i’d think twice about buying the design wall. you can make the same thing with 1/2 inch pvc pipe, a few t’s and elbows, and a flannel or felt backing. no way i am buying one. especially after reading these reviews. i am gonna invent a better one and hopefully get rich $$$$$ LOL

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  4. Hi Laurie and Welcome! I wish I had thought twice, but I already own it. 😦 It hasn’t been out of the bag since I moved into my new studio and put up a permanent design wall solution on one of my walls with Block Butler. That stuff I love!

    I thought about a way to make a better one and even investigated working with one of the big notion companies to produce and market it, but decided in the end that it was just not feasible the way I wanted to make it work. More power to you though! I’d love to see a more user friendly portable design wall solution on the market. You go girl!

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    1. Nadine-
      So – do you still love your Block Butler? I just requested a sample of their material. It sounds much more user friendly, but I am curious about it’s LONGEVITY.
      Thanks.
      Pat

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      1. Hi Pat! I do still love the Block Butler. My only issue with it is that it does collect strings and bits from the fabric edges, so it’s not completely white anymore, but it’s just the sticky nature of the thing. Yes, they say you can wash it, but it sounds like that would be a total pain if the piece you’re washing was very large. My main design wall is about 8′ x 8 1/2′, so I covered it with three pieces of Block Butler and I can just imagine the sticky mess that hand washing would produce, and I’m not sure the bits would come off anyway!

        The Block Butler is still plenty sticky after using it for almost a year, but also note that I’ve had more success sticking pre-washed fabrics to it than fabrics just off the bolt, which tend to fall off quite quickly for some reason (so if you don’t normally pre-wash, this could be an issue). Right now, I have my latest quilt, Accessorize Me—with Inchies!, stuck to the design wall, and it’s been there since I finished it and took the pictures, so even large things stick to the Block Butler if you press them up there firmly enough.

        Hope this helps!

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      1. Well, the BB is meant to be sticky, so I don’t think there’s any way to prevent that. Mine had threads all over it too, and I can’t imagine trying to wash the thing…

        I actually don’t use the Block Butler any longer. When I moved to a new house, I took it down of course, and the walls were still sticky! I’m not sure how to prevent that, and I’m also not sure that the little sample that you get from Block Butler will really tell you what you need to know about whether the sticky stuff will leave a residue on or damage your walls. It was really HOT in my old studio, so that may have had something to do with the residue, but I’m not going to risk it in my new house! Just a heads up there…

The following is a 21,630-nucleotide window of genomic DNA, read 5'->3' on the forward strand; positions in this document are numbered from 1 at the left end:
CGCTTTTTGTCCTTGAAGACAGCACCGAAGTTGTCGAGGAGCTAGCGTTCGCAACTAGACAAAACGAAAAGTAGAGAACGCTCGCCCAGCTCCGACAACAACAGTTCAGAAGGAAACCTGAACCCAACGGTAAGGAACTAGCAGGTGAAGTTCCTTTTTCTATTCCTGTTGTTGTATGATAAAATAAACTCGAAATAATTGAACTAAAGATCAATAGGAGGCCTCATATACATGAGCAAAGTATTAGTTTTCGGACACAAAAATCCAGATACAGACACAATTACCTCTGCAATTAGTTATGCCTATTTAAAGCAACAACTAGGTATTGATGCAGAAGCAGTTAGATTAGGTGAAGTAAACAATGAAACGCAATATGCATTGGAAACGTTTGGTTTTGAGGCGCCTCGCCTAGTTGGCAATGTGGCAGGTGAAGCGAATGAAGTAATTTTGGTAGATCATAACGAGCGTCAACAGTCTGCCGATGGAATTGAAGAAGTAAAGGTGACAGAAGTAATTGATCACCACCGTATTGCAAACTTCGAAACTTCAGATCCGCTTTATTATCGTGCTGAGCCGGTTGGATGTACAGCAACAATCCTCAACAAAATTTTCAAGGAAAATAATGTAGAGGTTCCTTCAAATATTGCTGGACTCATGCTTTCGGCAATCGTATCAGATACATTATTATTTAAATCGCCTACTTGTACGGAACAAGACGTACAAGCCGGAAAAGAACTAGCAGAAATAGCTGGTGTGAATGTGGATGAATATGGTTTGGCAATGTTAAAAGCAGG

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      2. I have had the Block Butler for almost 2 years and I love it! I take part of it down and take with me to quilting retreats. The threads are just part of it’s sticky nature…if you keep enough blocks on it you don’t see them 😉 Two friends of mine ordered one and have had a terrible time getting theirs to stick to the wall and stay up. I followed the directions EXACTLY and have had no problem, spritzing with water helps renew the sticky.

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  5. I am not sure if this helps but I have a portible design wall that I made out of three pieces of 2w x 4h styrophone like the kind used for insulation (you can get it at any home improvement store). I got enough flannel to cover all the pieces, sprayed the styrofoam with spray adhesive (NOT the temporary kind) and put on the flannel, then trimmed. At that point you can “hinge” together with duct tape on the back or you can use them individually. I stick mine on the wall with heavy duty velcro. When your not using it you can fold it up and store it under the bed.

    Hope this helps!

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  6. Hi Drew, and welcome! Thanks for sharing your method for constructing a portable design wall. Of course it helps! It sounds very handy, for sure, and easy to store.

    Thanks for stopping by!

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  7. Thank-you, for your evaluation of this product. I was just about to hit the place order button. I am thinking maybe I will not. I will probably try making another design wall. I have one that I made years ago using a foam core board and covered it will flannel on one side and fleece on the other. It was perfect for travel. I also made one using flannel on the wall. I no longer have the wall space so for now I will go back to the portable one I used for travel.